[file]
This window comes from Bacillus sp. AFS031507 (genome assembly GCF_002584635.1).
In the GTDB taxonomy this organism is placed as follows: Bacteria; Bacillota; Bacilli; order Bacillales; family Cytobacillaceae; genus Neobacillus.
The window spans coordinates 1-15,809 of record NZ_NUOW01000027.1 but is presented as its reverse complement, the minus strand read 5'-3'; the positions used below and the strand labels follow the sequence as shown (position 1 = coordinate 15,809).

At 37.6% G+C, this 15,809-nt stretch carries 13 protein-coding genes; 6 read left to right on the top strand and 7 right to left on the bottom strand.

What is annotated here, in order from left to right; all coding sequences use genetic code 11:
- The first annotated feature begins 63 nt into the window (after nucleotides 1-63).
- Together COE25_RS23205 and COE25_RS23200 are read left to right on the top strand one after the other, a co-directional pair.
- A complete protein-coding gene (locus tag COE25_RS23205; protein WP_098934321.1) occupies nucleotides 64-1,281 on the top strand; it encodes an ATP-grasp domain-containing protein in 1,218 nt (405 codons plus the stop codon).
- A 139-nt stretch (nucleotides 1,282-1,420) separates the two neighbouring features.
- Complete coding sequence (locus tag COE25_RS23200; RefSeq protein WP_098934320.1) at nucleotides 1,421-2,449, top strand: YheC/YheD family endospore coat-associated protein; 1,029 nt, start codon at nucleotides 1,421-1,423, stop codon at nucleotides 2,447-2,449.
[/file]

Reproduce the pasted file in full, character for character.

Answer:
This window comes from Bacillus sp. AFS031507 (genome assembly GCF_002584635.1).
In the GTDB taxonomy this organism is placed as follows: Bacteria; Bacillota; Bacilli; order Bacillales; family Cytobacillaceae; genus Neobacillus.
The window spans coordinates 1-15,809 of record NZ_NUOW01000027.1 but is presented as its reverse complement, the minus strand read 5'-3'; the positions used below and the strand labels follow the sequence as shown (position 1 = coordinate 15,809).

At 37.6% G+C, this 15,809-nt stretch carries 13 protein-coding genes; 6 read left to right on the top strand and 7 right to left on the bottom strand.

What is annotated here, in order from left to right; all coding sequences use genetic code 11:
- The first annotated feature begins 63 nt into the window (after nucleotides 1-63).
- Together COE25_RS23205 and COE25_RS23200 are read left to right on the top strand one after the other, a co-directional pair.
- A complete protein-coding gene (locus tag COE25_RS23205; protein WP_098934321.1) occupies nucleotides 64-1,281 on the top strand; it encodes an ATP-grasp domain-containing protein in 1,218 nt (405 codons plus the stop codon).
- A 139-nt stretch (nucleotides 1,282-1,420) separates the two neighbouring features.
- Complete coding sequence (locus tag COE25_RS23200; RefSeq protein WP_098934320.1) at nucleotides 1,421-2,449, top strand: YheC/YheD family endospore coat-associated protein; 1,029 nt, start codon at nucleotides 1,421-1,423, stop codon at nucleotides 2,447-2,449.